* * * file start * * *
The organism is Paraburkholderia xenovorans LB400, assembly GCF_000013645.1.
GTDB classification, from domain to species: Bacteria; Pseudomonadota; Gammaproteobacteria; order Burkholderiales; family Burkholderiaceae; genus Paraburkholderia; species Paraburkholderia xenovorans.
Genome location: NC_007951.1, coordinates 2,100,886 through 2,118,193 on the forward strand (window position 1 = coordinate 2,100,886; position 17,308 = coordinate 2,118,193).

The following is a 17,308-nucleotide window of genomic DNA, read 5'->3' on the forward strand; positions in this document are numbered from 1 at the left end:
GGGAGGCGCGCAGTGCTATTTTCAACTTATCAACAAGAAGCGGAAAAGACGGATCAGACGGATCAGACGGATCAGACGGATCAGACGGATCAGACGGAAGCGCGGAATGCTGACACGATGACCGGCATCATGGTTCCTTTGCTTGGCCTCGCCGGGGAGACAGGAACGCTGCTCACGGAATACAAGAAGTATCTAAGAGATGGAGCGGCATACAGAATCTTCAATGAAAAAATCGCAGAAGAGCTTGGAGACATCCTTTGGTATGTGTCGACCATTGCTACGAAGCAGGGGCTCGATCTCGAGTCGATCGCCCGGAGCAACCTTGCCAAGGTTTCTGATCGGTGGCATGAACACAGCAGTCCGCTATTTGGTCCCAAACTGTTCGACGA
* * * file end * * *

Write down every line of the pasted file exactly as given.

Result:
The organism is Paraburkholderia xenovorans LB400, assembly GCF_000013645.1.
GTDB classification, from domain to species: Bacteria; Pseudomonadota; Gammaproteobacteria; order Burkholderiales; family Burkholderiaceae; genus Paraburkholderia; species Paraburkholderia xenovorans.
Genome location: NC_007951.1, coordinates 2,100,886 through 2,118,193 on the forward strand (window position 1 = coordinate 2,100,886; position 17,308 = coordinate 2,118,193).

The following is a 17,308-nucleotide window of genomic DNA, read 5'->3' on the forward strand; positions in this document are numbered from 1 at the left end:
GGGAGGCGCGCAGTGCTATTTTCAACTTATCAACAAGAAGCGGAAAAGACGGATCAGACGGATCAGACGGATCAGACGGATCAGACGGATCAGACGGAAGCGCGGAATGCTGACACGATGACCGGCATCATGGTTCCTTTGCTTGGCCTCGCCGGGGAGACAGGAACGCTGCTCACGGAATACAAGAAGTATCTAAGAGATGGAGCGGCATACAGAATCTTCAATGAAAAAATCGCAGAAGAGCTTGGAGACATCCTTTGGTATGTGTCGACCATTGCTACGAAGCAGGGGCTCGATCTCGAGTCGATCGCCCGGAGCAACCTTGCCAAGGTTTCTGATCGGTGGCATGAACACAGCAGTCCGCTATTTGGTCCCAAACTGTTCGACGA